my “fever” salad: tofu + chinese broccoli with soba noodle salad

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Part of me wants to call this my fever salad, as “fever” is an often-used moniker for lemongrass, the crisp, astringent herb native to tropical regions of Asia and Africa. Two years ago I found myself in front of the Indian Ocean, the sand a blanket before my feet, and I remember feasting on a plate of noodles tossed with lemongrass. The meal was simple, citrusy, fragrant and delicious, and as the sun dipped into the ocean, rendering the water a vibrant pink hue, I felt feverish. I felt as if I’d never feel this calm or free again. I blasted the Bird and the Bee’s “Preparedness” on repeat and as Bali succumbed to the night, folded into its darkness, I lay down on the shoreline, plate by my side and counted the stars.

You may also have noticed I’m on a bit of a noodle kick. Between chowing on pasta and rhapsodizing about my major life change, I haven’t kept track of what I’ve been posting here, it’s just been raw and organic. However, I promise to hit the stand mixer soon because I’m missing my biscuits and fluffy cakes.

INGREDIENTS: Recipe courtesy of Blue Apron (Serves 3, generously)
1 large bunch Chinese broccoli (you can also use spinach or bok choy)
2 scallions
2 cloves garlic
1 small piece of ginger
1 stalk lemongrass
1 package extra-firm tofu
1 lb (16 oz) soba noodles
2 tbsp mirin
2 tbsp soy sauce
2 tsp sesame oil
1 lime
4 Birdseye chilies
1/4 cup hoisin sauce

DIRECTIONS
Bring a large pot of salted water to a boil. Wash and dry the Chinese broccoli. Roughly chop the leaves (I’m not a fan of the stalks so I nix them) and finely dice the scallions. Set aside. Peel and finely chop the ginger + garlic, and set them aside as well. Chop off the ends of your lemongrass and peel the stalk until you get to the tender, pale center. The exterior will be pretty fibrous, and as your peel the herb will become more tender and fragrant. Finely chop the lemongrass core and set aside. Press out the excess water out of the tofu with a paper towel and cut into one-inch cubes. As you can tell I wasn’t entirely successful in the cutting process, however, as long as your tofu is drained of all water and is browned on all sides who cares if it’s not pretty as a proverbial picture?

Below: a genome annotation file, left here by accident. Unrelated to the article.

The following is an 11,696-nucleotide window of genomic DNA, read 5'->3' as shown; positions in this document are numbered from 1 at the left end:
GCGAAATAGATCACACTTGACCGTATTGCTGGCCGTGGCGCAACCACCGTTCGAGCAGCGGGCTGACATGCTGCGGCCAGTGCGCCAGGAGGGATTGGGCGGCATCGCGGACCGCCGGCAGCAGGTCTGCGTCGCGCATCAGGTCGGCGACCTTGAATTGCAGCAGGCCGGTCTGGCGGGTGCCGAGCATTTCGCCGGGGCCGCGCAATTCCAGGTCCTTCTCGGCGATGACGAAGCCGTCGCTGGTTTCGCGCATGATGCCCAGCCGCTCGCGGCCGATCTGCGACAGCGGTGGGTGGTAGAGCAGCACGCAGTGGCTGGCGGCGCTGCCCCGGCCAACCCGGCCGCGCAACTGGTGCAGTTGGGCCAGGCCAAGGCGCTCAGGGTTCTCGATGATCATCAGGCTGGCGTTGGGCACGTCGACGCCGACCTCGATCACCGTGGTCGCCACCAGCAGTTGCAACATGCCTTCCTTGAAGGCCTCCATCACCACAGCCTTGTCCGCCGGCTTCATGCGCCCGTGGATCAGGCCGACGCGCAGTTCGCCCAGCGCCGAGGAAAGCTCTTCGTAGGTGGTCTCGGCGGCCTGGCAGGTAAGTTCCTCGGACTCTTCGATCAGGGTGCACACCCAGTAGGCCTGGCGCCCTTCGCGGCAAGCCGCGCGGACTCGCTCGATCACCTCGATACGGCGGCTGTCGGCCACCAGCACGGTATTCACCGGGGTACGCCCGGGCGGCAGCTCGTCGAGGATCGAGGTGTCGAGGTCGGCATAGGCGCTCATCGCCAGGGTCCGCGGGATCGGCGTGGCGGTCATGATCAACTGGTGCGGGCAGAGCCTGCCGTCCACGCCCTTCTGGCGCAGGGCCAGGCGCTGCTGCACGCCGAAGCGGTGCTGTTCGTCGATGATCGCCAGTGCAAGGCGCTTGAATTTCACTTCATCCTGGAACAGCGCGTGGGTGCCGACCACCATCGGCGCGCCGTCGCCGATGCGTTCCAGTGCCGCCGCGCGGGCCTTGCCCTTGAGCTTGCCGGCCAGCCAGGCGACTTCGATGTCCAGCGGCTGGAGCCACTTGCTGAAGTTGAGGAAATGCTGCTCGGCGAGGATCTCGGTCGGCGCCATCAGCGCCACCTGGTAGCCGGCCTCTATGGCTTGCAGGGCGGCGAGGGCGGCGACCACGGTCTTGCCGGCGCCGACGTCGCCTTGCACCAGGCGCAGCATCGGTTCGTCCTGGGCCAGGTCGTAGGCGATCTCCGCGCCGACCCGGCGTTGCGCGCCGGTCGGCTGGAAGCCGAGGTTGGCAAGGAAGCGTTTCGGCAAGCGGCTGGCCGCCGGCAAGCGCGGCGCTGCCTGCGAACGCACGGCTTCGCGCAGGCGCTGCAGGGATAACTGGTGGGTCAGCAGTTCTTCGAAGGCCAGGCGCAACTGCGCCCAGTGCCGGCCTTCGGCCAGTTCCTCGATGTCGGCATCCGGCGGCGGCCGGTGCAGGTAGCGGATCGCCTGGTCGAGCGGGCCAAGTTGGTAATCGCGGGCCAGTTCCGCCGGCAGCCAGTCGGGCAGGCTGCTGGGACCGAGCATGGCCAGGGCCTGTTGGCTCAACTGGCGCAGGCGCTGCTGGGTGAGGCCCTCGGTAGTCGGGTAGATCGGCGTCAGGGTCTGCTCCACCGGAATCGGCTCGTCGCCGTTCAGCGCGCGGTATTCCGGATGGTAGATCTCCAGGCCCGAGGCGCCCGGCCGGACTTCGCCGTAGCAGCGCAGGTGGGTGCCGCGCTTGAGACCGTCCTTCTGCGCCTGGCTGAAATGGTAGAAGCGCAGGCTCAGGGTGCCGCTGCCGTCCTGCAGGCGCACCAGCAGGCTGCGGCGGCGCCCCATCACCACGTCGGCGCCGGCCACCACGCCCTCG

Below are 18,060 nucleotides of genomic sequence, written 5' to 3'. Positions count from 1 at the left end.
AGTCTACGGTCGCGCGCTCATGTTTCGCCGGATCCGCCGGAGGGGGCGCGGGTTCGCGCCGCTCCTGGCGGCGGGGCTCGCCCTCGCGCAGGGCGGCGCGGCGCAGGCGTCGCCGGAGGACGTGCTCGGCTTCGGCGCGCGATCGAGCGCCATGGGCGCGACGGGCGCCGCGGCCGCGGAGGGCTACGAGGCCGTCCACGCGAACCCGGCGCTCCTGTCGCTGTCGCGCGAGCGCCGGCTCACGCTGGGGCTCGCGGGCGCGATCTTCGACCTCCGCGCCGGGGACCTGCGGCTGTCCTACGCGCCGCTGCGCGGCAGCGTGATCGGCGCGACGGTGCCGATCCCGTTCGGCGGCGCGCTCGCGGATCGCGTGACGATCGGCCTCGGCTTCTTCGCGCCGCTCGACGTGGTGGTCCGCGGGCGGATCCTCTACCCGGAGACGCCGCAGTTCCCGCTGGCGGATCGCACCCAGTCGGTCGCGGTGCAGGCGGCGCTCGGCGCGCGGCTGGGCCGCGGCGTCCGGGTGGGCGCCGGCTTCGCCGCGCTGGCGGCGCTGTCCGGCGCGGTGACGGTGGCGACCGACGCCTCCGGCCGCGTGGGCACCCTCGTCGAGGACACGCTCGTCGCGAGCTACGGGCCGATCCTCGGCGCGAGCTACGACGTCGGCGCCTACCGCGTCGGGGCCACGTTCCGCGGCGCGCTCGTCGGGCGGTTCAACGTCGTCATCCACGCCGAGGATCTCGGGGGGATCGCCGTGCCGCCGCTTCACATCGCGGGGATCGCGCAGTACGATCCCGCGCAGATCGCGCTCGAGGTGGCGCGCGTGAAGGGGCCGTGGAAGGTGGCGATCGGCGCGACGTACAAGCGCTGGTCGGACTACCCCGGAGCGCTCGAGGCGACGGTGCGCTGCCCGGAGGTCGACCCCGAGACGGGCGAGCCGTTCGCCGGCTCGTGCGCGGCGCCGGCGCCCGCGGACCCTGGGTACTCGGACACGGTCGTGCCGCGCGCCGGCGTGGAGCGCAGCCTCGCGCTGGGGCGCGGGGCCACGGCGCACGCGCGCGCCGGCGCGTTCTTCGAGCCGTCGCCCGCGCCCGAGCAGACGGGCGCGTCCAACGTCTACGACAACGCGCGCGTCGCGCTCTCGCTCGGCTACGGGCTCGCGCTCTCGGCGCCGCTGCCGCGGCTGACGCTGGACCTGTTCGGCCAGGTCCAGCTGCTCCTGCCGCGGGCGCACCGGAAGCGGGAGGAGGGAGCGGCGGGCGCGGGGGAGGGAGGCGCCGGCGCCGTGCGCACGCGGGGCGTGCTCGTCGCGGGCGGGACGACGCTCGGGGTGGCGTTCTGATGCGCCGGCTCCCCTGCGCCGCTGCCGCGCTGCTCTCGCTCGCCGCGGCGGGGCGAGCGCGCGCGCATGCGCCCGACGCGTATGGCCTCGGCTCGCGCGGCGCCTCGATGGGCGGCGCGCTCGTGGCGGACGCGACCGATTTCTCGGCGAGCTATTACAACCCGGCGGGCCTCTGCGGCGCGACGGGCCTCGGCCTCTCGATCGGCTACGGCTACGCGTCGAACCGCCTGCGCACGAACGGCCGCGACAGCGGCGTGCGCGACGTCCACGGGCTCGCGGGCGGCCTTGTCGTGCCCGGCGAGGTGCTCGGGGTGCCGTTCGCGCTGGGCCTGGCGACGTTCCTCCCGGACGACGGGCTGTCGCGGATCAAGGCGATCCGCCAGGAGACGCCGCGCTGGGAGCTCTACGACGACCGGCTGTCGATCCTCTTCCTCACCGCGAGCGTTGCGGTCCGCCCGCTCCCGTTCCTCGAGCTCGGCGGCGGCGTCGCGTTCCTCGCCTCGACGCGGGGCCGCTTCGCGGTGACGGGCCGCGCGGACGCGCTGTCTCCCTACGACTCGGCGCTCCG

When the water comes to a boil, add the soba noodles and cool until tender, 4-6 minutes.

While the noodles are cooking, line a plate with a layer of paper towels. Heat 1-2 tbsp of olive oil in a medium skillet set to high heat and toss in your tofu, making sure that the tofu browns on all sides, 8-10 minutes. You want to stir occasionally, not like I did, and ended up making what resembles a vegan scramble, but then again this reminded me of the texture of pad see ew, so life is grand. Season with salt + pepper and transfer the tofu to the lined plate when done.

Drain the noodles and rinse with cool water. Transfer to a large bowl. Add the mirin, soy sauce, sesame oil, diced scallions and juice of 1/2 a lime. Toss until well combined and season with salt and pepper to taste.

In the pan you used for the tofu, add a splash of olive oil and toss in the broccoli, garlic, ginger, lemongrass, whole chilis and cook for 2-5 minutes until the greens are verdant and wilted. Add the hoisin sauce and toss to combine.

Divide the soba noodles between three bowls and top the noodles with the delicious tofu + Chinese broccoli mixture. Serve hot, or you can absolutely feast on this as a cold salad.

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6 thoughts on “my “fever” salad: tofu + chinese broccoli with soba noodle salad

  1. These photos are so beautiful they’re hurting my eyes. I LOVE pad see ew and am so excited–I have all the ingredients except for Chinese broccoli and birdseye chilis (what are those??) and would love to try making this soon!! And bring on the biscuits and fluffy cakes, please!

    Like

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